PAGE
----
The Life Bracelet



This open project was born to help save lives of people who find themselves in situations similar to those which cost the life of the Brother of this institute's founder. We are looking for funding and volunteers to develop a device to actively monitor the life parameters of a person and report them back in real time to a central system close by. These bracelets should be linked by radio waves and issue immediate alarms in case of an emergency and help reduce the response time of emergency teams.
The idea is to create a central appliance device, networked, programmed to monitor a set of bracelets, each attached to a person being monitored. Those bracelets would monitor vital signs and report them back to the central appliance.

Please support this project. Even a single Euro or Dollar makes a difference. You can help make the difference and save lives. If you'd prefer a more reciprocating form of supporting this project, you can do so by buying a copy of our book. Check our donations page for alternative ways to contribute, like wire transfer.


Taking the example of a gym, the user would need to have a profile registed on the central system - the appliance. Whenever he would begin the training session, he would be handed a bracelet associated to his profile and, as soon as the bracelet was on, it would be automatically enabled after undergoing self testing and calibration. When leaving the gym, the bracelet would be returned at the reception after closing that session. If anything happens during the time the user has the bracelet on, alarms would go off on the appliance and on the user's bracelet.
But this is not the only scenery. It could also be used in hospitals to track patients while allowing them a greater degree of freedom. It could be used for kids in shopping centers, schools or amusement parks to, besides keeping an eye on their life signs, help prevent kidnappings and to help finding lost children.
It also has an immense potential for expansion, to include more advanced functionality for situations requiring specific functions. For example, a bluetooth version for pairing with the cellphone as well as a stand-alone GSM version with GPS are planned for people with specific risk factors, so they can lead a somewhat normal life and be allowed some freedom to go about their lives while still being monitored.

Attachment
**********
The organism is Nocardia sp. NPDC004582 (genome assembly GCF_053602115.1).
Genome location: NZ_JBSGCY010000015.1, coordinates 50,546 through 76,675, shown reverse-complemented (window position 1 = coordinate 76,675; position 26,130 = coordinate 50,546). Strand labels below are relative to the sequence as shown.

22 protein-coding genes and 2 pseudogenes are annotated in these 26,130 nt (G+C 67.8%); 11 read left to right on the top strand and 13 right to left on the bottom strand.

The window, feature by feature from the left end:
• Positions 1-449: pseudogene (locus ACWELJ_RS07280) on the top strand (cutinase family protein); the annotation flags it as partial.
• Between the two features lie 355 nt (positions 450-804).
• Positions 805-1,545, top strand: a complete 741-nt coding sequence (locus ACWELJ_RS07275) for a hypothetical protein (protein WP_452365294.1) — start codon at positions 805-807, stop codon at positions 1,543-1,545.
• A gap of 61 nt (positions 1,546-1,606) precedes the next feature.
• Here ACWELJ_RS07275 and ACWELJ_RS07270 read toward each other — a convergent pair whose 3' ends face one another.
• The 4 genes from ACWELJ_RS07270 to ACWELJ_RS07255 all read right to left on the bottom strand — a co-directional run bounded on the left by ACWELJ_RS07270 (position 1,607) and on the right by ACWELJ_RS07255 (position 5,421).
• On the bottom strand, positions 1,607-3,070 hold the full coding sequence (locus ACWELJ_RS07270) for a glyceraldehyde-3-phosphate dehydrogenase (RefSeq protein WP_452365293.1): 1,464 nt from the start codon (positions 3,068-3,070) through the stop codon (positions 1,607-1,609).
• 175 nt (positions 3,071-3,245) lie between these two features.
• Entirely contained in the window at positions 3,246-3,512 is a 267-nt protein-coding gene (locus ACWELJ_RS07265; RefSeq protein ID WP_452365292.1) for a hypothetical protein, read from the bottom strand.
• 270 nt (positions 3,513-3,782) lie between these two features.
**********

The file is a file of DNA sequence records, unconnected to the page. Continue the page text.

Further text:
This is a preliminary list of requirements the Life Bracelet must respect:
  1. Must be lightweight and durable;
  2. Must be waterproof for in-pool usage;
  3. Must be constantly linked to the central appliance;
  4. Must provide visual and auditory signals when an event is detected to facilitate detection by a search party or bystanders - using high intensity strobe lights and an alarm pitch;
  5. Must warn the user immediately should the battery charge drop near the minimal required power threshold for 60 minutes of constant emergency signaling;
  6. Must hold enough charge for at least 6 hours of continued use;
  7. The appliance must also be aware of the battery status so it can warn site personnel about the need to replace the bracelet;
  8. Must have set of buttons to manually trigger emergency status - maybe a set of opposed buttons to be squeezed, to prevent accidental triggering;
  9. Must register pulse;
  10. Must include an RFID tag for checkpoint monitoring;
  11. Must issue alarm if removed inappropriately;
  12. Central appliance must issue alarm if it detects a removal or if connection to any bracelet is lost;


This is a preliminary list of recommendations the Life Bracelet should apply:
  1. Battery should be rechargeable by electromagnetic induction - like your common electric tooth brush;
  2. Should provide visual information about current time, device and link status and remaining battery;